Going over to Europe and just traveling and seeing different places. The great thing about what we are doing even on the interactive side, a good majority “…” we are right in a 111 countries around the globe. It’s this thought that we have become this global economy, there really aren’t that many barriers. We get emails from people all the time, we have contributors in Australia, we have people who write us from Europe, from Asia, from India. We work with people in India, so these barriers are really falling. The only barrier is the cost of an airline ticket to get somewhere, but other than that, it’s pretty wide open and I look forward to actually traveling a bit in the next few years.
Susan Bratton: Well, you’re going to make a ton of money on Minyanville, because it’s a great idea. I know you sell subscriptions to Minyanville, is there any kind of a special promo code? I didn’t clear this with you before the show, so if there’s not, that’s no problem. But I’m thinking that, if there are people who would like to try to have a 30-day free trial or anything that we can give to DishyMix listeners?
Kevin Wassong: Well, we do have a free trial; you’re welcome to call us in the office. To DishyMix listeners, if you want a trial, we can set you up here, you can call us. Can I give the phone number?
Susan Bratton: Yeah, give the phone number.
Kevin Wassong: (212) 991-6200 or you can go on the site and there is a free trial when you sign up for it, so there is a trial period and you can definitely do that. Or if you’re a TD AMERITRADE customer, an Apex level user, you can go into the research section and you’ll find a free subscription to the Buzz and Banter on TD AMERITRADE through that program.
Susan Bratton: Well, that’s good. Everybody likes a freebie, thank you. So, this is my final question for you, and it’s going to be a bit of a stumper, so prepare yourself. You have a book in you, what is it?
Kevin Wassong: It’s actually fiction, so I’ve written a few things already as a matter of fact. I had told you, I mentioned a little earlier that I had written a children’s television show, episode of a children’s television show called The Wubbulous World of Dr. Seuss, which really isn’t representative of the kind of writing that it would be, it would be more of “…” call it the Elmore Leonard type of funny novel, crime fiction type book. So, and that would be a fun one. Then, certainly one on creativity, I think talking about intrepreneur versus entrepreneur is a great topic for people, because there are intrepreneurs in every major company out there.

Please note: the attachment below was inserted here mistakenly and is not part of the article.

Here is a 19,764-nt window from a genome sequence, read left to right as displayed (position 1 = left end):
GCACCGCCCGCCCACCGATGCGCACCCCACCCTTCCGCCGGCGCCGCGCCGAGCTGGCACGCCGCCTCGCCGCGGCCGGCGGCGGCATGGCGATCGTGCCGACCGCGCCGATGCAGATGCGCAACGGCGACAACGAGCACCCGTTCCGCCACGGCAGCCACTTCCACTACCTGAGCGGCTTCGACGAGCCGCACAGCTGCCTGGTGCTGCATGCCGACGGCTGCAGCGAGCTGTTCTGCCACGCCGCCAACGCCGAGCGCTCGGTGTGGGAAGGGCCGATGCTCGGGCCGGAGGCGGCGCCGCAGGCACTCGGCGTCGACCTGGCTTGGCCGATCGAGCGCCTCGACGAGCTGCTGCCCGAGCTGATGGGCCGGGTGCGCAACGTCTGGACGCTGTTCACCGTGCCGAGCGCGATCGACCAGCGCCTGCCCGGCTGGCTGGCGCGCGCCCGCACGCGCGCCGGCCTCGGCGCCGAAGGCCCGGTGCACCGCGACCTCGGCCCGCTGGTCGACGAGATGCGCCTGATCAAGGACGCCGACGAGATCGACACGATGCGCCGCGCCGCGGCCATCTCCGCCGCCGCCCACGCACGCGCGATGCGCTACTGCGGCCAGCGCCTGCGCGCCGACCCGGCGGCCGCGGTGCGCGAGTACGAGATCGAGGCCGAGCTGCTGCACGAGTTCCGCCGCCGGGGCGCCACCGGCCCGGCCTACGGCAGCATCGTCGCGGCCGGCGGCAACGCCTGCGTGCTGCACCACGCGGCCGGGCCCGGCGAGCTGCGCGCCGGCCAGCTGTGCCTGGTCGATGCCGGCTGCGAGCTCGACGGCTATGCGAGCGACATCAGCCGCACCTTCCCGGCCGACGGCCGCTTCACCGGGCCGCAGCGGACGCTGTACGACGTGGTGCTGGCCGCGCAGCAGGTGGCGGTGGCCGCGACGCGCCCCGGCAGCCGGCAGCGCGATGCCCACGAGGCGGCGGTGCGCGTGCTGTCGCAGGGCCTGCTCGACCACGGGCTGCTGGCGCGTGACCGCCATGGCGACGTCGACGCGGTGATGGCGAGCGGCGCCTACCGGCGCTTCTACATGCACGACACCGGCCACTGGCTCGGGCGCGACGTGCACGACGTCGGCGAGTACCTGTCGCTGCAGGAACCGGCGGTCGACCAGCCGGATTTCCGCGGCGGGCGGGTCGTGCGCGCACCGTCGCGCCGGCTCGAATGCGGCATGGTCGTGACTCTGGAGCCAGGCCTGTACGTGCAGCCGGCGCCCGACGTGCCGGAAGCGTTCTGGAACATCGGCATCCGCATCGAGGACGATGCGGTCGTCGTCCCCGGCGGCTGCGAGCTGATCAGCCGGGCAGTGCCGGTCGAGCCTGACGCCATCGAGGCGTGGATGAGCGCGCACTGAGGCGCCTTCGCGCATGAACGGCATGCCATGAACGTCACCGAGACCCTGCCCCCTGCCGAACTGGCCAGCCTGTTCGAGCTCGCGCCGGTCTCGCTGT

I spent my career being an intrepreneur at major advertising agencies and really felt, if I didn’t do the intrepreneurial thing, I would regret it for the rest of my life. So, now I’m doing the entrepreneurial thing and we’re just starting to take off and it’s really exciting.
Susan Bratton: So, one word of advice to someone who’s in a large organization. We’ll close the show with something aspirational. Someone who is in a large organization is full of ideas, isn’t ready to take the entrepreneurial step. How do they get started, what advice would you give someone who has a great idea?
Kevin Wassong: Well, first of all just put it on paper and make it clear and simple. It doesn’t have to be a full blown business plan. Most people think that they have to write a 60 page book with everything in it to get their idea on paper. Get it on paper, be clear about it, be passionate about it, but the main thing I would say about entrepreneurs is, do it as soon as you possibly can, because you’ll be really surprised at how successful you’ll honestly be. If you’re passionate about something, if you’re smart, if you know what you’re doing and you’re confident, go out and do it. Because the worst thing you can do is, let those years go by and suddenly look back and say, “Hey I’m trapped right now; I really can’t take this risk.”
It is a risk and the odds are, a lot of people are going to fail, but you know what, there is nothing wrong with that. That’s the best thing, there is absolutely nothing wrong and if you’re young enough and you’re aggressive enough and you’re confident enough, then you know what, you’ll always bounce back, and that’s what’s key.
Susan Bratton: Always bouncing back, that does actually happen, doesn’t it? Well, it’s been really fun to spend time with you, thanks for your sage advice and sharing yourself with us today. We really appreciate it.
Kevin Wassong: Thank you very much Susan, it’s great being on the DishyMix here.
Susan Bratton: Alright Kevin. Well, this is your host Susan Bratton. I hope you had a good time meeting Kevin Wassong. I’m looking forward to delighting you next week as well. Have a great day.